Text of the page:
Dr Monica Sandu
I am anaesthesia and intensive care specialist working in Bucharest, Romania. In April 2020, I volunteered to work for 3 weeks in northern Italy, one of the most affected areas in Europe during the COVID-19 outbreak.
It was the month of March when this terrible new viral illness had started spreading throughout Europe.
The speed with which COVID-19 was making people ill and taking lives was incomprehensible.
By far, northern Italy had been struck the hardest among the European regions. Italy was struggling with the insurmountable number of people growing sick by the hour.
Deeply saddened by the toll COVID-19 was taking on human lives, I immediately felt the need to get involved and help; I enrolled in the effort to help the region of Lombardia as soon as the news reached us that anaesthesiologists were needed.
Despite the uncertainty surrounding this whole grim situation, I made the decision to offer the best I had to try and help the people of Lombardia. Of course, I was afraid and not so much for myself, but more so for my family members, whom I would leave behind, not knowing whether they might also get affected by this illness while I was away.
I took a breath of fresh air, I hoped for the best and embarked on this adventure…
I had not met beforehand any of the Romanian colleagues I would work alongside in Italy, but I was sure we were all guided by the same desire to help and do what we had been trained to do for so many years as doctors.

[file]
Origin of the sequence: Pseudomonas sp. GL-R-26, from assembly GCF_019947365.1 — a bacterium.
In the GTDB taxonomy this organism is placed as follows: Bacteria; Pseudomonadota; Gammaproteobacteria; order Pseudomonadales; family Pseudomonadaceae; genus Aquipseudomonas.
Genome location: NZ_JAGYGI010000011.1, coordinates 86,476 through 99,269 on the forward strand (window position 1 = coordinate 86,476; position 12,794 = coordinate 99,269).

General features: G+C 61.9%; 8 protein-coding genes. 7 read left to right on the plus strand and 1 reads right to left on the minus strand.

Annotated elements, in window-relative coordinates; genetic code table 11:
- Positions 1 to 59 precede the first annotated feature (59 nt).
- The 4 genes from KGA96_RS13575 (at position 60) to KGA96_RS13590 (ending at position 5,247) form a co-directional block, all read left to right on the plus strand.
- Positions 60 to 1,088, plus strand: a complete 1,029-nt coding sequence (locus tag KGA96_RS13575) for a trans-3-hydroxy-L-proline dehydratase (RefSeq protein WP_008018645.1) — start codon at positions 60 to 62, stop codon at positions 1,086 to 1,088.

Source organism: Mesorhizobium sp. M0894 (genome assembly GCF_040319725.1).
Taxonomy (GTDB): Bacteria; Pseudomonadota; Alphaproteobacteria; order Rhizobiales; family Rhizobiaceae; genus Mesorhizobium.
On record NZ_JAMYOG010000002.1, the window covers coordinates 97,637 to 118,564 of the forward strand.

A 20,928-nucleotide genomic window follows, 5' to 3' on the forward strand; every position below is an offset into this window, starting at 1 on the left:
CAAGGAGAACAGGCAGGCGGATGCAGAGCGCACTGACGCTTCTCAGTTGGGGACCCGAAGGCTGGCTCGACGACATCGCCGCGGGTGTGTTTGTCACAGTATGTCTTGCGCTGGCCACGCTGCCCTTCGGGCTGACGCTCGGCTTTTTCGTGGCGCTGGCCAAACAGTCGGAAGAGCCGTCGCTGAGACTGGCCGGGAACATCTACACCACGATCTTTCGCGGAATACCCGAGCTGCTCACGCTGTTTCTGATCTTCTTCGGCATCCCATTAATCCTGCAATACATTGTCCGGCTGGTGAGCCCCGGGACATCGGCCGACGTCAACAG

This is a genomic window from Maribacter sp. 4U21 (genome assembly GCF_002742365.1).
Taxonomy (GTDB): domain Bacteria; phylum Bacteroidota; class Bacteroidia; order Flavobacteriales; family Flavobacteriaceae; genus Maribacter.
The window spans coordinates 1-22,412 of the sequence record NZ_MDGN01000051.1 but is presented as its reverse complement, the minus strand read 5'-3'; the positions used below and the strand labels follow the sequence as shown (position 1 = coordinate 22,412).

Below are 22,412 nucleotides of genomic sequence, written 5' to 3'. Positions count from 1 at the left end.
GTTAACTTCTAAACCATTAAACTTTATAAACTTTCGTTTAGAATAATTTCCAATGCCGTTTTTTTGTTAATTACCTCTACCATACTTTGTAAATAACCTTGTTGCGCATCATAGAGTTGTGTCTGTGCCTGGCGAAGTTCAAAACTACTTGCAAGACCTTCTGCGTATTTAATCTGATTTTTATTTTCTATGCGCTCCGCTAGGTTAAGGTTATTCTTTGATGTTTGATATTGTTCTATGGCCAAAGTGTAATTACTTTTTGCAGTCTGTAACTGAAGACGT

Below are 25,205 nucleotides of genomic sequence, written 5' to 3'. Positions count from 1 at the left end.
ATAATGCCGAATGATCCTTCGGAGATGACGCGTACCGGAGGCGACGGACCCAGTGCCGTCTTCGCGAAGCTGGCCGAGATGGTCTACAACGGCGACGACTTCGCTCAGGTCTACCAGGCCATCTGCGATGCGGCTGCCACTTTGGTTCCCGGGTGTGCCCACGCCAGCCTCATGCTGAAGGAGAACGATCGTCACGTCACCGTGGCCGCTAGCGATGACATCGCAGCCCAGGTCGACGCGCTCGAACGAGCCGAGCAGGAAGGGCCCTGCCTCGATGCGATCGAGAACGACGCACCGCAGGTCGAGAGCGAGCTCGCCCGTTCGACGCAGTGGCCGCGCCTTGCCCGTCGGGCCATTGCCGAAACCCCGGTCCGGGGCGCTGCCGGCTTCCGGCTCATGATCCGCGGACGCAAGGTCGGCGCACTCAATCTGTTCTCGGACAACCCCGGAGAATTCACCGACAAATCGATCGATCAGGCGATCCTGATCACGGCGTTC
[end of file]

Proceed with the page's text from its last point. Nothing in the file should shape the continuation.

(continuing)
In Italy, I was immediately assigned to the Ospedale San Leopoldo Mandic of Merrate, which is a hospital about 30 minutes away from the beautiful city of Lecco.
We were greeted by the Anaesthesia Department Chief, Dr Davide Guzzon, who always had a good and kind word for us, even in these difficult times.
We felt like home right away, everybody was very welcoming.
Our workday would start with the morning rounds, during which we would take over from the previous night shift, discussing each patient, including the ICU patients and also all the other patients who were high risk for requiring a ventilator later on in the day.
The Romanian group of doctors integrated immediately, working side by side with the Italian team of doctors; we were always sharing ideas, contributing to plans of care, giving our best.
We grew more and more aware of the magnitude of this terrible situation, and I realized how much focus, determination and strength managing this pandemic would take.
Working as a volunteer physician in Lombardia has been an extremely rewarding experience and I would wholeheartedly choose to volunteer again.
I had the opportunity to meet many amazing individuals in Lombardia, doctors and patients alike, I was part of their story, filled with desperation at times, but also strength and hope. I have confidence that humanity shall always prevail in the toughest moments.
Lombardia April 2020
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